Andrew

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  • in reply to: Blame #25731
    Andrew
    Participant

    Yes, that’s my worry too: that Dems take the wrong lessons from 2016 – namely, that there’s something horribly wrong with the party or something. In terms of winning presidential elections, there isn’t. If you want to win a similar election next time, nominate a stronger candidate next time. Simple lesson.

    But the loss of Congress (the House, anyway) every year since 1994 except for 2006 and 2008 should have provided Dems much more food-for-thought by now…

    in reply to: Blame #25726
    Andrew
    Participant

    Good post, LurkingGrendel – I agree with most of what you said.

    However, although I first thought the same about voter turn-out (Hillary not getting the same turnout that Obama got in 2012), if you look at Pennsylvania, you’ll see they had a big increase in turn-out over 2012. Hillary wound up getting almost the same vote total that Obama got in PA in 2012. But Trump got about 300,000 more than Romney. And Gary Johnson and Jill Stein – both on the ballot in 2012 in PA as well – combined polled about 130,000 more votes than they did in 2012.

    Hillary actually got more votes than Obama did in 2012 in some PA blue counties – but the rural turnout for Trump overwhelmed those numbers. So, the “her voters just didn’t turn out” argument doesn’t quite hold up at least in PA. Even if she had won Michigan and Wisconsin, she still would have lost without PA.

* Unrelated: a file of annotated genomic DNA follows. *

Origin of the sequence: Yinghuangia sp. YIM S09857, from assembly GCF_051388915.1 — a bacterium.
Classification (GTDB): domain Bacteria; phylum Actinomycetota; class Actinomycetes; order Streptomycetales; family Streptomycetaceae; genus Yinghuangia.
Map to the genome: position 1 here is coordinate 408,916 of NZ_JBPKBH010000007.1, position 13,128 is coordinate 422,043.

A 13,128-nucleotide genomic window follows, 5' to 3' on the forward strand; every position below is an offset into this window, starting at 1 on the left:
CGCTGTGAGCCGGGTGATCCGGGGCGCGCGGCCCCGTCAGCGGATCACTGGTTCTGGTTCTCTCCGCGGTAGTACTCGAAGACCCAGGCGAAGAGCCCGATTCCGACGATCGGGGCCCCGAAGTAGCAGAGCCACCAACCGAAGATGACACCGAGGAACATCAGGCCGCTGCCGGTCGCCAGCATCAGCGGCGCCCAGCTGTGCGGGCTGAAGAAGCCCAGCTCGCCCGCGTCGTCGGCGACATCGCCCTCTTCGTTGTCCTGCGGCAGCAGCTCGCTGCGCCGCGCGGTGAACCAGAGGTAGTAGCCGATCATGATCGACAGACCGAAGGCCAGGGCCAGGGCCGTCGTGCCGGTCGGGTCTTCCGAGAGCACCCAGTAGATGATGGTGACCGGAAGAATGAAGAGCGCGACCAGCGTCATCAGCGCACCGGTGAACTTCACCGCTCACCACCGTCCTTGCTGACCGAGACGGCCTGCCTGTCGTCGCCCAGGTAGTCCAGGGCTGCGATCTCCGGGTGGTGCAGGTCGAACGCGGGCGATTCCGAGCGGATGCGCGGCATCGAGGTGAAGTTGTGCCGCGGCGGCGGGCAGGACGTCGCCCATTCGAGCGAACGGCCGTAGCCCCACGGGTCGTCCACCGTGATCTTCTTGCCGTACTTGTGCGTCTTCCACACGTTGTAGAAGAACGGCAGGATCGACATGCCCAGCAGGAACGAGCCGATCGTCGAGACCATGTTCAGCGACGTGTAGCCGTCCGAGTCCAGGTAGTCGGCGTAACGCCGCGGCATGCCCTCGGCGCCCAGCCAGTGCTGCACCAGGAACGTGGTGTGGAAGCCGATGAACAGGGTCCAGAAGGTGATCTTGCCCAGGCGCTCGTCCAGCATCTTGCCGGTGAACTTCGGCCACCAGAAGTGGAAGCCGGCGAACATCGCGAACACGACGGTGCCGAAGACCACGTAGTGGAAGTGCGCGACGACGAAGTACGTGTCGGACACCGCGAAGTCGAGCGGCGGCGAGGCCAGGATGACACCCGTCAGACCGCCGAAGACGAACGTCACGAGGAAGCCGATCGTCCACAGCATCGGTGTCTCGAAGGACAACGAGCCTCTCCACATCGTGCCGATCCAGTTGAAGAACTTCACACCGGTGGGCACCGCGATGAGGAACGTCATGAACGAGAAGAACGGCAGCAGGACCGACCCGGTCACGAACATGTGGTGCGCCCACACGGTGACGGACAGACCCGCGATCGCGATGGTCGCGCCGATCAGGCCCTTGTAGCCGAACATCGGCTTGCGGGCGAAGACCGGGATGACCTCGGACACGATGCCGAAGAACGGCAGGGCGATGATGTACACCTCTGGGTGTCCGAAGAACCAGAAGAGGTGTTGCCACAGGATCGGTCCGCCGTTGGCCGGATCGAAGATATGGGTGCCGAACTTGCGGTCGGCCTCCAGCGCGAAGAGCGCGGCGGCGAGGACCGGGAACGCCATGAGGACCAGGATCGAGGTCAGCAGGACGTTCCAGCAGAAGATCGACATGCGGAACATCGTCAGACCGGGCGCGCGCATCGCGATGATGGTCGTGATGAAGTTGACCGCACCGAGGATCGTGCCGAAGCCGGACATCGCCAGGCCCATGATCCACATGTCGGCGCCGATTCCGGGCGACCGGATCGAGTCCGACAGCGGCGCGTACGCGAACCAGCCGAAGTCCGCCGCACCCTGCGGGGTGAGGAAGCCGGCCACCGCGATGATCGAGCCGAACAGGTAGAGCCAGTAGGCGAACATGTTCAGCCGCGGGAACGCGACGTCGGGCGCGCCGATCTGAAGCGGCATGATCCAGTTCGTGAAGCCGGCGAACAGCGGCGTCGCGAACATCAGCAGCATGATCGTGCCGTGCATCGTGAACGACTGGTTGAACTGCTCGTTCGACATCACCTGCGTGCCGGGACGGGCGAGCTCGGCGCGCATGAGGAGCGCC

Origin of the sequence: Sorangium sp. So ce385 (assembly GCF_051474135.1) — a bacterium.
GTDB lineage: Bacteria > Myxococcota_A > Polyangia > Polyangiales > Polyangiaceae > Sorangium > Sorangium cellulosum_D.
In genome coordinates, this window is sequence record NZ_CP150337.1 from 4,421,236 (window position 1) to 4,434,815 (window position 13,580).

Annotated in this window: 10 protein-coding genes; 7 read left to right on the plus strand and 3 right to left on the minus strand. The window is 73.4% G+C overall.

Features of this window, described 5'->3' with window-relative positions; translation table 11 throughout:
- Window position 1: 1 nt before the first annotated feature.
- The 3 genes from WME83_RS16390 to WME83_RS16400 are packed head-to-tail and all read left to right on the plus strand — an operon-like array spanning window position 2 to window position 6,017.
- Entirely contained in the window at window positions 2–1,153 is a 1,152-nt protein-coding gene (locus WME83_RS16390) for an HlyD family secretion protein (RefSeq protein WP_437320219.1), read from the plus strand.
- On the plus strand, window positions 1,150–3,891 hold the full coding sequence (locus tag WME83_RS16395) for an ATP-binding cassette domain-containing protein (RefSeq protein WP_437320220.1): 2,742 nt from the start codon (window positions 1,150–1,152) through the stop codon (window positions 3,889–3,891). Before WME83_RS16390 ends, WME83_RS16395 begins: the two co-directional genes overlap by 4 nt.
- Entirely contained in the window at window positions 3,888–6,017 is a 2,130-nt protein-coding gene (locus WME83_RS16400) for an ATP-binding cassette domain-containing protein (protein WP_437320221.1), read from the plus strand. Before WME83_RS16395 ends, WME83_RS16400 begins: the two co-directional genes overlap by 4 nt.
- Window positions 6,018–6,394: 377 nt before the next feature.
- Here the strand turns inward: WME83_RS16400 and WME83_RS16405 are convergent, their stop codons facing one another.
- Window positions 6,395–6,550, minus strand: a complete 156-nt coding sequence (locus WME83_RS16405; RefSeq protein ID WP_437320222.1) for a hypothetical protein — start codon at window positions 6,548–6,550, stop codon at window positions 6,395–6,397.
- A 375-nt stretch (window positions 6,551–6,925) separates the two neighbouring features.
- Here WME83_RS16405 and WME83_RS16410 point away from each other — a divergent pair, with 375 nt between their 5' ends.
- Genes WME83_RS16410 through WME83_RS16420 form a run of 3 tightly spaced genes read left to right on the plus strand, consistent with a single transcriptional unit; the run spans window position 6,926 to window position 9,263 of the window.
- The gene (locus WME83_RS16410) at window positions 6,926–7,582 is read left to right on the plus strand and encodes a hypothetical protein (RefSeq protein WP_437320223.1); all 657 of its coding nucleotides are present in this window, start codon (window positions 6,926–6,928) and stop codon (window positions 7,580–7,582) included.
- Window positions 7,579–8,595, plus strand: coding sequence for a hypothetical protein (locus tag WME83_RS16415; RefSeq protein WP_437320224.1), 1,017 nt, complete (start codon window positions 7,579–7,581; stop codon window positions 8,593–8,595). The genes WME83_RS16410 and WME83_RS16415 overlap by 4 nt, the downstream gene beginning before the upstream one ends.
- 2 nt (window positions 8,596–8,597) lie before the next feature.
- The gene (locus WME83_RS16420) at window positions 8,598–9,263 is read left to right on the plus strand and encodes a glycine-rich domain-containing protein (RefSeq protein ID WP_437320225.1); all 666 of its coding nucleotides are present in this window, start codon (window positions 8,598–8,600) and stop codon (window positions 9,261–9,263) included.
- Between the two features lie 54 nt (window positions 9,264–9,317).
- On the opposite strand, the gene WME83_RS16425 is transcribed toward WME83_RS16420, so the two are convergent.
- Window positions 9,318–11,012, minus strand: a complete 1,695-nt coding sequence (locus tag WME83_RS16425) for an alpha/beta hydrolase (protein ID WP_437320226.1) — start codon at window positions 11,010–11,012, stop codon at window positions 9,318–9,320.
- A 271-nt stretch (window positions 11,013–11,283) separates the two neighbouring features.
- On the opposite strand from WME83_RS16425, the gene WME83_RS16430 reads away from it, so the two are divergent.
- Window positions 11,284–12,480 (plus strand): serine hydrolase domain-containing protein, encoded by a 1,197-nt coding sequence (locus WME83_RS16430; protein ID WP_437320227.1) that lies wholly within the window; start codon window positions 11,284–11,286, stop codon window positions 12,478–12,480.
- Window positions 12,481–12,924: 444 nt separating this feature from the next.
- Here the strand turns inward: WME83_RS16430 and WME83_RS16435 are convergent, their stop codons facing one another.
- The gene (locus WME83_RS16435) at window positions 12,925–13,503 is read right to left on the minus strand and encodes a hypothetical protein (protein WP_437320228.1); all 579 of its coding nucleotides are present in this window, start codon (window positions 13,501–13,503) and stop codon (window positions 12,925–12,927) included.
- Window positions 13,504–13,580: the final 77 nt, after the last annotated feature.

(Wisconsin did see a fall in turnout thanks in part to successful Republican efforts to suppress the vote there. Michigan was about flat.)

    in reply to: Blame #25720
    Andrew
    Participant

    In such a close election, you can always pick a dozen things that were the “cause.” Take your pick. The Comey endorsement in the final week would certainly be on the list. And yes – there plenty of things Clinton did wrong. Hindsight is 20/20.

    As for the polls: rural turnout greatly exceeded what pollsters were expecting, in more than one state. For example, compare the turnout in rural counties in say, PA, between 2016 and 2012 – the one state I looked most closely at. Rural turnout surged in 2016. I understand Florida was similar – presumably the other states, too.

    in reply to: Bernie Sanders Would Have Lost the Election in a Landslide #25673
    Andrew
    Participant

    Doug, many of the Bernie Bros turned on Bernie the minute he endorsed Clinton. To too many of them, she was simply “corrupt.” She was toxic to them, and they were beyond reasoning with. I tried to talk to a number of them on Facebook; it was pointless, like trying to reason with cult members.